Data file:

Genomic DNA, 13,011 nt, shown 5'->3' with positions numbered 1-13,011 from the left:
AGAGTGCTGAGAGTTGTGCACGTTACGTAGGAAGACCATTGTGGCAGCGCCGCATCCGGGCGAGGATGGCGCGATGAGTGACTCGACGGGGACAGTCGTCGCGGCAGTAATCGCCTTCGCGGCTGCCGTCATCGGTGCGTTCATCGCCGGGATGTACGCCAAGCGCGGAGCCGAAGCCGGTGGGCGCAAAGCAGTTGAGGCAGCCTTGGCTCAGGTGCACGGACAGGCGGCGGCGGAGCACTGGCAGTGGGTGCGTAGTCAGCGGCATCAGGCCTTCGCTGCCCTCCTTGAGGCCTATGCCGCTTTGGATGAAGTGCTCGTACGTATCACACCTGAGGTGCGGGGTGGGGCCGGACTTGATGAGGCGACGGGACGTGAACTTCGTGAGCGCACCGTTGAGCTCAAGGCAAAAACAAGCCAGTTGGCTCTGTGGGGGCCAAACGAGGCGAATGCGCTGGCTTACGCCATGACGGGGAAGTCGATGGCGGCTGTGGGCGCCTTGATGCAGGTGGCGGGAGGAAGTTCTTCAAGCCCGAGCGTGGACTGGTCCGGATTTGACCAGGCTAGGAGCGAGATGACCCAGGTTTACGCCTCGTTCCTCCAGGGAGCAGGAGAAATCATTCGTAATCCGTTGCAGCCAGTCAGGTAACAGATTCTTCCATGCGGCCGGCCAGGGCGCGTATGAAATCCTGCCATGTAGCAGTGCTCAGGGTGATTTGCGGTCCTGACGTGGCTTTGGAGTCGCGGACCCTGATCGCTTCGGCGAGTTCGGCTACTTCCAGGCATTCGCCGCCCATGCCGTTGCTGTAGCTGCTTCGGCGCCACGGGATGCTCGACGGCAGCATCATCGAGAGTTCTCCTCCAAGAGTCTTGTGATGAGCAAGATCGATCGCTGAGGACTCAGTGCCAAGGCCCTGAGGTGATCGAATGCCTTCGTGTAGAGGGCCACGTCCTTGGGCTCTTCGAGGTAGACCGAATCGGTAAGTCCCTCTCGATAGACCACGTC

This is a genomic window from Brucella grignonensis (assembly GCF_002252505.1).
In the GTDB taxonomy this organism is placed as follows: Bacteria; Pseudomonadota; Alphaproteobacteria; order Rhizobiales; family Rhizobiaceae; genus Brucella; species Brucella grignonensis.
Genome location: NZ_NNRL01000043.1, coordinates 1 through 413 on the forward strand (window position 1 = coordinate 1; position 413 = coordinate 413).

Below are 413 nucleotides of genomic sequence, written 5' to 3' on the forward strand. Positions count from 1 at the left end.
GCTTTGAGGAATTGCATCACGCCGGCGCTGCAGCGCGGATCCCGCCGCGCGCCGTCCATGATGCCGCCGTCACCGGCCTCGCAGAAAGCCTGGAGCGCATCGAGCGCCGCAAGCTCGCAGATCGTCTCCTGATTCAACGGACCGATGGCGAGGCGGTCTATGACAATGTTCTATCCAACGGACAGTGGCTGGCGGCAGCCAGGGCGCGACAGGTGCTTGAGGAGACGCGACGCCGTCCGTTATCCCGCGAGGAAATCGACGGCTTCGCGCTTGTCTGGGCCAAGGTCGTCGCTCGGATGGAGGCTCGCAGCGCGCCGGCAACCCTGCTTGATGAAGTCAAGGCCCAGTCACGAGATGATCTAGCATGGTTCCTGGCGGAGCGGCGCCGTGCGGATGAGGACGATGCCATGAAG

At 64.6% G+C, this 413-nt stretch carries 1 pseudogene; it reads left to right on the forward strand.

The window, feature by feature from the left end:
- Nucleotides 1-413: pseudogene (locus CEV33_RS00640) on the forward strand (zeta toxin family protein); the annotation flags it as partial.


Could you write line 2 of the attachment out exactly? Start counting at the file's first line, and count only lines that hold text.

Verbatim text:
AGAGTGCTGAGAGTTGTGCACGTTACGTAGGAAGACCATTGTGGCAGCGCCGCATCCGGGCGAGGATGGCGCGATGAGTGACTCGACGGGGACAGTCGTCGCGGCAGTAATCGCCTTCGCGGCTGCCGTCATCGGTGCGTTCATCGCCGGGATGTACGCCAAGCGCGGAGCCGAAGCCGGTGGGCGCAAAGCAGTTGAGGCAGCCTTGGCTCAGGTGCACGGACAGGCGGCGGCGGAGCACTGGCAGTGGGTGCGTAGTCAGCGGCATCAGGCCTTCGCTGCCCTCCTTGAGGCCTATGCCGCTTTGGATGAAGTGCTCGTACGTATCACACCTGAGGTGCGGGGTGGGGCCGGACTTGATGAGGCGACGGGACGTGAACTTCGTGAGCGCACCGTTGAGCTCAAGGCAAAAACAAGCCAGTTGGCTCTGTGGGGGCCAAACGAGGCGAATGCGCTGGCTTACGCCATGACGGGGAAGTCGATGGCGGCTGTGGGCGCCTTGATGCAGGTGGCGGGAGGAAGTTCTTCAAGCCCGAGCGTGGACTGGTCCGGATTTGACCAGGCTAGGAGCGAGATGACCCAGGTTTACGCCTCGTTCCTCCAGGGAGCAGGAGAAATCATTCGTAATCCGTTGCAGCCAGTCAGGTAACAGATTCTTCCATGCGGCCGGCCAGGGCGCGTATGAAATCCTGCCATGTAGCAGTGCTCAGGGTGATTTGCGGTCCTGACGTGGCTTTGGAGTCGCGGACCCTGATCGCTTCGGCGAGTTCGGCTACTTCCAGGCATTCGCCGCCCATGCCGTTGCTGTAGCTGCTTCGGCGCCACGGGATGCTCGACGGCAGCATCATCGAGAGTTCTCCTCCAAGAGTCTTGTGATGAGCAAGATCGATCGCTGAGGACTCAGTGCCAAGGCCCTGAGGTGATCGAATGCCTTCGTGTAGAGGGCCACGTCCTTGGGCTCTTCGAGGTAGACCGAATCGGTAAGTCCCTCTCGATAGACCACGTC